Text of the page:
5 Paryushan Parva-Friendly Recipes For Jains

Jain cuisine is a strictly lacto-vegetarian dietary practice, abstaining from root and underground vegetables like onions, garlic, and potatoes. This Jain avoidance stems from the desire to prevent harm to small organisms and to avoid uprooting entire plants. Both Jain ascetics and followers adhere to this cuisine. The rationale against consuming meat, fish, and eggs is rooted in the principle of non-violence (ahimsa), meaning avoiding harm.

Any action that contributes, directly or indirectly, to harm or injury is regarded as an act of violence (himsa), resulting in negative karmic consequences. Ahimsa aims to mitigate the accumulation of such detrimental karma. By avoiding root and underground vegetables, Jains seek to lead a lifestyle that causes the least harm to living beings and avoids the accumulation of negative karma that may result from causing harm.

Paryushan Parva is an eight-day Jain festival of reflection and seeking forgiveness for one’s sins. The monarch of Jain festivals, Paryushan Mahaparva, symbolizes the opportunity to seek forgiveness for one’s mistakes. Paryushan Parva is celebrated for eight days by both sects of the religion, with each day signifying something different. For the duration of these 8 days, Jains are not allowed to eat fruits and vegetables that grow under the ground, like potatoes, onions, garlic, etc.

Despite these dietary restrictions, the culinary world offers a multitude of possibilities to create flavorful and delectable dishes that align with Jain principles. In this article, we present five Paryushan- friendly recipes that not only adhere to Jain dietary guidelines but also celebrate the richness of flavors and textures.

1. Gujarati Kadhi

Gujarati kadhi is a quintessential dish in Gujarati cuisine, revered for its delicate balance of flavors and soothing qualities. Many Gujarati dishes like this one can be put together without using any onions, garlic, or root vegetables. This yoghurt-based soup or curry is crafted by blending yoghurt with gram flour (besan) to create a tangy and creamy base. Infused with a medley of spices, including fenugreek seeds, cumin, and curry leaves, it exudes a subtle aromatic essence.

The addition of sugar or jaggery imparts a touch of sweetness that beautifully contrasts the spices. A tempering of mustard seeds, cumin seeds, and asafoetida in ghee or oil adds depth and richness to the dish. Often served with rice or khichdi, Gujarati kadhi provides a refreshing and comforting culinary experience, embodying the harmonious blend of sweet, sour, and savory flavors unique to the region's cuisine.

Dal Baati Churma

Dal Baati Churma is a traditional Rajasthani dish that epitomizes the rich and robust flavors of the region. Comprising three distinct elements, it offers a fulfilling and diverse culinary experience. Baati, a hard wheat-based bread, is traditionally baked in the intense heat of charcoal or an open flame until it turns golden and crisp on the outside while remaining tender within.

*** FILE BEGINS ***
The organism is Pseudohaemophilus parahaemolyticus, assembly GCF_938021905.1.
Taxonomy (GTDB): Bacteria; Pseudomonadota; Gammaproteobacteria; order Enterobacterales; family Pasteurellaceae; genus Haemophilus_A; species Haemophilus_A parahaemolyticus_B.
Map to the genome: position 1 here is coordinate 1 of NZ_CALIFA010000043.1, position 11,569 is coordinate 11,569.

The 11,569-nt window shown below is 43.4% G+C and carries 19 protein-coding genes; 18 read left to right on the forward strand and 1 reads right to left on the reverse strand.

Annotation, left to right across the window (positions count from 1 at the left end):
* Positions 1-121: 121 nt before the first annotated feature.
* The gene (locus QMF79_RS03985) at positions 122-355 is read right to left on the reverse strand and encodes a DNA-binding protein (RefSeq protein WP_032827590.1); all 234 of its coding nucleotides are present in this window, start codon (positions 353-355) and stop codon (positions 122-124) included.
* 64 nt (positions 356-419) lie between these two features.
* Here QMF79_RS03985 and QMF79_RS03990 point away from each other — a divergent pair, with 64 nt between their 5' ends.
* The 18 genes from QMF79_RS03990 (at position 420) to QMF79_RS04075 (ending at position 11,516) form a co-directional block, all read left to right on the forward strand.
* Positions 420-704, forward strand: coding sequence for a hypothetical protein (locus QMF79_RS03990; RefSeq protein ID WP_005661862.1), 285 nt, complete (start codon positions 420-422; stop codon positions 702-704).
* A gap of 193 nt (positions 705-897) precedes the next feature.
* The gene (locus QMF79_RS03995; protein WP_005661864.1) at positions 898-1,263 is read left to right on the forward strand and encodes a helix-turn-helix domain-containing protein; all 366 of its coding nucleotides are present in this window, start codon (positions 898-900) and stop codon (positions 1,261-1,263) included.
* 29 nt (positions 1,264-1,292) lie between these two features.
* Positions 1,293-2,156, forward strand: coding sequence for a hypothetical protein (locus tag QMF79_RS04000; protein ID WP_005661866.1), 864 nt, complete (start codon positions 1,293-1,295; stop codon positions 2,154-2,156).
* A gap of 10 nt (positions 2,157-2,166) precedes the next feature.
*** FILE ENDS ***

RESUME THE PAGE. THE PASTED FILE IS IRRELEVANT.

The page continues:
Paired with this is dal, a flavorful lentil stew often infused with aromatic spices like cumin, mustard seeds, and asafoetida, creating a hearty and nutritious accompaniment. To complete the trio, there's churma—a sweet and crumbly mixture made from crushed baati, ghee, and jaggery, often augmented with dried fruits and nuts. This dish is a wholesome combination of flavors and rich ingredients and is worth trying out and making a part of the eight-day menu.

Sabudana Vada

Sabudana vada holds a special place on fasting and festive menus, particularly during religious observances. This dish hails from Maharashtra but has gained popularity across the country. Made primarily from soaked and drained tapioca pearls (sabudana), these pearls are generally mixed with mashed boiled potatoes, but as you’re making it without rooted vegetables, you can use boiled unripe bananas and mix them with various spices like cumin seeds, green chilies, and chopped cilantro.

The mixture is formed into patties and deep-fried until golden and crispy, resulting in a delightful contrast of textures—crunchy on the outside and soft on the inside. Sabudana vada is not only enjoyed for its taste but also for its ability to sustain energy during fasting periods due to its carbohydrate-rich composition. Served with cooling yoghurt or spicy chutneys, sabudana vada showcases the creativity and adaptability of Indian cuisine in catering to dietary and cultural preferences.

Moong Dal Chilla

Moong Dal Chilla, a versatile and nutritious dish prominent in North Indian cuisine, showcases moong dal in a delightful form. It involves grinding soaked mung lentils into a smooth batter, which is then spread onto a hot griddle to cook into thin, savory pancakes. These chillas are often seasoned with chopped vegetables as well as a medley of spices such as cumin and turmeric, enhancing both taste and nutritional value. Cooked until golden and slightly crispy on the edges, moong dal chilla is a protein- packed, gluten-free, and low-fat option suitable for breakfast, brunch, or even a light meal. It is even suitable for Jain fasts because of the simplicity of its ingredients.

Dal Pakwan

It is a combination of flavours and textures. It consists of two main components: dal, a spiced lentil stew, and pakwan, a crisp and deep-fried flatbread. The dal is usually made from chana dal (split Bengal gram) cooked with aromatic spices like cumin, coriander, and turmeric, resulting in a flavorful and comforting lentil preparation.

The pakwan, on the other hand, is a crispy flatbread made from a wheat flour dough thats rolled out thinly and deep-fried until it puffs up and turns golden brown. Its ingredients make it perfect for a snack or breakfast during Paryushan. The dish is served with chopped tomatoes, cilantro, and a drizzle of tangy tamarind chutney.